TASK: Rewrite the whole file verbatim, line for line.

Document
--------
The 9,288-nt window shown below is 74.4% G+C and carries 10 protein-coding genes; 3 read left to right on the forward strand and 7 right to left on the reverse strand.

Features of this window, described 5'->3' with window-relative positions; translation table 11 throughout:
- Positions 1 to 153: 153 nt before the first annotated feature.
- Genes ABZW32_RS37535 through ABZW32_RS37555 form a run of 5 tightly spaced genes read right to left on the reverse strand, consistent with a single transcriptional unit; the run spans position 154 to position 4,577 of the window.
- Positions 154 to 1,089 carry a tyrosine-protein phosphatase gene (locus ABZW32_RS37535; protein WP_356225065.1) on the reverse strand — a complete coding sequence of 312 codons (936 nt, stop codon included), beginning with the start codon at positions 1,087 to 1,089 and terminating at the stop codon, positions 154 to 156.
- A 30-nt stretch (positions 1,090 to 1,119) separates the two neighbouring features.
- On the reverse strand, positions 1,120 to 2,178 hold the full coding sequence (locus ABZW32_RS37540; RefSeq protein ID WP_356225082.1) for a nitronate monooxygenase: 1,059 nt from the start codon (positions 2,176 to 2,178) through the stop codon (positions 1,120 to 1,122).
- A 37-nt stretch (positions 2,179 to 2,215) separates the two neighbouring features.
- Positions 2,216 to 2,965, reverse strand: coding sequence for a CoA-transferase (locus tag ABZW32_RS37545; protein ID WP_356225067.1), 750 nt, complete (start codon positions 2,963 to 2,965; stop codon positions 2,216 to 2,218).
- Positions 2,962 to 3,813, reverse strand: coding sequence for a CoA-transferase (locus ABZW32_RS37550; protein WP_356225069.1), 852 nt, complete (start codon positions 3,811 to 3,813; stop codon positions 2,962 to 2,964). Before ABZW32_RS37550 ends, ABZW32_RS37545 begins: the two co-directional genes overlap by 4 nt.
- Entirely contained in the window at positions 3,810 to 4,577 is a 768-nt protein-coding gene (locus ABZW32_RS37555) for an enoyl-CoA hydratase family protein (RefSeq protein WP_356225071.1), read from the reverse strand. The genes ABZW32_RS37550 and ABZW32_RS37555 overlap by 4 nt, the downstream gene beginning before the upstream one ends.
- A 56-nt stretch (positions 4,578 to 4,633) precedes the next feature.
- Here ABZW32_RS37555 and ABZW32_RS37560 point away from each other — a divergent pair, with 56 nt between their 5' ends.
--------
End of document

The 9,288-nt window shown below is 74.4% G+C and carries 10 protein-coding genes; 3 read left to right on the forward strand and 7 right to left on the reverse strand.

Features of this window, described 5'->3' with window-relative positions; translation table 11 throughout:
- Positions 1 to 153: 153 nt before the first annotated feature.
- Genes ABZW32_RS37535 through ABZW32_RS37555 form a run of 5 tightly spaced genes read right to left on the reverse strand, consistent with a single transcriptional unit; the run spans position 154 to position 4,577 of the window.
- Positions 154 to 1,089 carry a tyrosine-protein phosphatase gene (locus ABZW32_RS37535; protein WP_356225065.1) on the reverse strand — a complete coding sequence of 312 codons (936 nt, stop codon included), beginning with the start codon at positions 1,087 to 1,089 and terminating at the stop codon, positions 154 to 156.
- A 30-nt stretch (positions 1,090 to 1,119) separates the two neighbouring features.
- On the reverse strand, positions 1,120 to 2,178 hold the full coding sequence (locus ABZW32_RS37540; RefSeq protein ID WP_356225082.1) for a nitronate monooxygenase: 1,059 nt from the start codon (positions 2,176 to 2,178) through the stop codon (positions 1,120 to 1,122).
- A 37-nt stretch (positions 2,179 to 2,215) separates the two neighbouring features.
- Positions 2,216 to 2,965, reverse strand: coding sequence for a CoA-transferase (locus tag ABZW32_RS37545; protein ID WP_356225067.1), 750 nt, complete (start codon positions 2,963 to 2,965; stop codon positions 2,216 to 2,218).
- Positions 2,962 to 3,813, reverse strand: coding sequence for a CoA-transferase (locus ABZW32_RS37550; protein WP_356225069.1), 852 nt, complete (start codon positions 3,811 to 3,813; stop codon positions 2,962 to 2,964). Before ABZW32_RS37550 ends, ABZW32_RS37545 begins: the two co-directional genes overlap by 4 nt.
- Entirely contained in the window at positions 3,810 to 4,577 is a 768-nt protein-coding gene (locus ABZW32_RS37555) for an enoyl-CoA hydratase family protein (RefSeq protein WP_356225071.1), read from the reverse strand. The genes ABZW32_RS37550 and ABZW32_RS37555 overlap by 4 nt, the downstream gene beginning before the upstream one ends.
- A 56-nt stretch (positions 4,578 to 4,633) precedes the next feature.
- Here ABZW32_RS37555 and ABZW32_RS37560 point away from each other — a divergent pair, with 56 nt between their 5' ends.